Posts tagged " childhood "

On Russia

December 27th, 2016 Posted by Tabula Rasa No Comment yet

I left home a long time ago. So long that I don’t even call it home. I never miss it, nowhere I go in the world ever reminds me of it. Just once, long ago, on a bus ride from New York to New England, the colors of the autumn trees suddenly made a stranger pass me a pack of tissues.

And then today, my mom, driving through the suburbs of Riga, Latvia, snowflakes as big as cotton balls, falling on our windshield. Otherwise silence.

It reminded me of the blinding whiteness of a birch forest, bright even on the gloomiest of days. Of a constant feeling of history and grandeur, no matter how dark. Running to the lake through the moist woods in the summer, the smell of mushrooms in the soil. Winters of skiing on snowy roads, as if it was just as normal as riding a bike.

It’s was fleeting nostalgia, instant and immediately stolen by the stranger’s kind intrusion, or my mother’s voice, but felt so strongly for that moment, that the memory of each scene forms a film of tears, blurs my vision, reminds me that in my heart, I have a home.

On the Road

March 23rd, 2016 Posted by Tabula Rasa No Comment yet

For those who live far from their childhood home, it’s memory is probably just that, a memory. My house is no longer there, it was demolished years ago, a four-story mammoth stands in its place, it is no longer mine. But the streets that surround it, will always carry random pieces of me.

I never drive through the neighborhood, even though I live in the same city, just minutes away. Memories make me sad for some reason, even the happy ones, I always want to go back and relive them.

Today I found myself driving up the two roads I took when walking to school and back. I started at the high school, looked up to its large front terrace, peeked into the classroom windows. I could see us, hear us, running up and down the basketball courts, slamming locker shut, specific voices, specific faces.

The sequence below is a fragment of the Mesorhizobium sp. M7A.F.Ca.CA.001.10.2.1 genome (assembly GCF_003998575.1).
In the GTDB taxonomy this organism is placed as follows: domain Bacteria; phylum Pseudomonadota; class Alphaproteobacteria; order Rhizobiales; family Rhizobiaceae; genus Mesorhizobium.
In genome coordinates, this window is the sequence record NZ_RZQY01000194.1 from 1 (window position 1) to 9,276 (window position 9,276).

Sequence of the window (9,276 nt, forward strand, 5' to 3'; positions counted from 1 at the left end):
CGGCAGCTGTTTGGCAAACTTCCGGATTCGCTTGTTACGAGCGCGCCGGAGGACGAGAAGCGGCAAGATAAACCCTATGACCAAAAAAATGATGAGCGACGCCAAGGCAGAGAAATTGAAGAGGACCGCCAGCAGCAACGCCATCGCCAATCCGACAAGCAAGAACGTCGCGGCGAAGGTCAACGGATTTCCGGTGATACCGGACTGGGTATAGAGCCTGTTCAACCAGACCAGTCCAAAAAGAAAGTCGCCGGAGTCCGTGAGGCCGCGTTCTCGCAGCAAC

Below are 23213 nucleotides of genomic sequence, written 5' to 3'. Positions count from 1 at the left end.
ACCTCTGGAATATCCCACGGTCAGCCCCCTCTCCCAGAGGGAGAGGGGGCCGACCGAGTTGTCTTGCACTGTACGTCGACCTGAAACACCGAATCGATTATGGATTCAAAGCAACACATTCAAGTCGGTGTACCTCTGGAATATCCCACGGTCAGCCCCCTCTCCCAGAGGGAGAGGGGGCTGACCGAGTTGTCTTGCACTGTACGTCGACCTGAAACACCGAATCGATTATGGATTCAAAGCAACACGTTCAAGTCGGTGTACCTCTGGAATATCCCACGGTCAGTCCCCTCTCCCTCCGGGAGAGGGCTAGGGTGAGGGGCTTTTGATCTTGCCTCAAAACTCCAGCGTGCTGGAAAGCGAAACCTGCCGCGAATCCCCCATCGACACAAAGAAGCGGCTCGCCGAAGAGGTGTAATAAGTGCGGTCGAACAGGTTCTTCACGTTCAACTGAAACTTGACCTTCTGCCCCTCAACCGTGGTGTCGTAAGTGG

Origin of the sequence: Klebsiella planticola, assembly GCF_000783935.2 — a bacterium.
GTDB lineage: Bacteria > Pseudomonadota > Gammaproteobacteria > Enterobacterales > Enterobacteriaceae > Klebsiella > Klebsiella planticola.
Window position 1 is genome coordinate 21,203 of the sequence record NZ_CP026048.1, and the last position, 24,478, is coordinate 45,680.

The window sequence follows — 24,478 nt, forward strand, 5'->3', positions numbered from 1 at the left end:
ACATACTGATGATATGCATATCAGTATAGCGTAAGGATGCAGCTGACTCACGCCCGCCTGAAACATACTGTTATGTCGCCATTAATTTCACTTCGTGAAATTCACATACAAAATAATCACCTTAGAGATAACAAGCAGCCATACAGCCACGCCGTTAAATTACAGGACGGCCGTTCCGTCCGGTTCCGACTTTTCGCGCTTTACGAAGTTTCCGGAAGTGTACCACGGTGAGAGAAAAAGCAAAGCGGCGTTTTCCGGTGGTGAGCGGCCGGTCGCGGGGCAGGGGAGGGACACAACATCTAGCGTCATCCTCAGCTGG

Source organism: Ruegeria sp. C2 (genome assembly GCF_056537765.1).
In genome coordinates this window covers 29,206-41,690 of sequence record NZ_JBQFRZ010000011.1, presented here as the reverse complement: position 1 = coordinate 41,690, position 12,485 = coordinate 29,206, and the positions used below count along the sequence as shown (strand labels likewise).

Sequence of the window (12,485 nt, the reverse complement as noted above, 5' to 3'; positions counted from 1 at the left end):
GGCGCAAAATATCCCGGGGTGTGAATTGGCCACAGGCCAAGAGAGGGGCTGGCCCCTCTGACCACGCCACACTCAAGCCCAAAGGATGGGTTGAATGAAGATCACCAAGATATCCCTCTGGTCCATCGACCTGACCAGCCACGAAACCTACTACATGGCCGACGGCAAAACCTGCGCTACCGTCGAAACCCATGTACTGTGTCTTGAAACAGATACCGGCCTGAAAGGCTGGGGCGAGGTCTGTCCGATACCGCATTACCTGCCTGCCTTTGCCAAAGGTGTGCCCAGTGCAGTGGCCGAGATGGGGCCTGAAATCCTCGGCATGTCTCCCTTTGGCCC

The parking lot, where I was disgusted by my first kiss, so wet and invasive.

A block up, the house of Ms. Matthews, a warm British lady with a dry sense of humor, our English teacher who I liked so much, I’d visited her a few times.

The next block where a car blew a stop sign and hit me while I rode my scooter home, my mom and brother in the car behind me. Nothing happened, I was sure my varsity jacket heavy with patches from sports events saved me.

Then the soccer field where we played softball, where John batted a ball into my crotch and made me grateful for being female.

I turn left and come to the spot where a pervert in a red car had opened his door to show me that he was masturbating in broad daylight. Up the street, the place where dad taught me to ride that scooter that mom told him he should have never bought.

And then the hill. I’d bend over and speed walk, weighed down by a backpack full of textbooks, until I reached the grey gate, Life’s wet nose stuck between the bars, licking my hand to greet me.

Whatever lay beyond the gate, whatever happened in the block of bricks, concrete and wood, is gone. But those streets, they’re mine.

Pieces: a novel

“Pieces” is the winner of the silver medal at the 2017 Independent Publishers Awards (IPPY), and a finalist at the USA Best Book Awards and International Book Awards.

When Clouds Embrace: a children's book

All proceeds from the sales of "When Clouds Embrace" will go to Giving for Greece, a foundation that works to help the hundreds of unaccompanied refugee minors in Greece.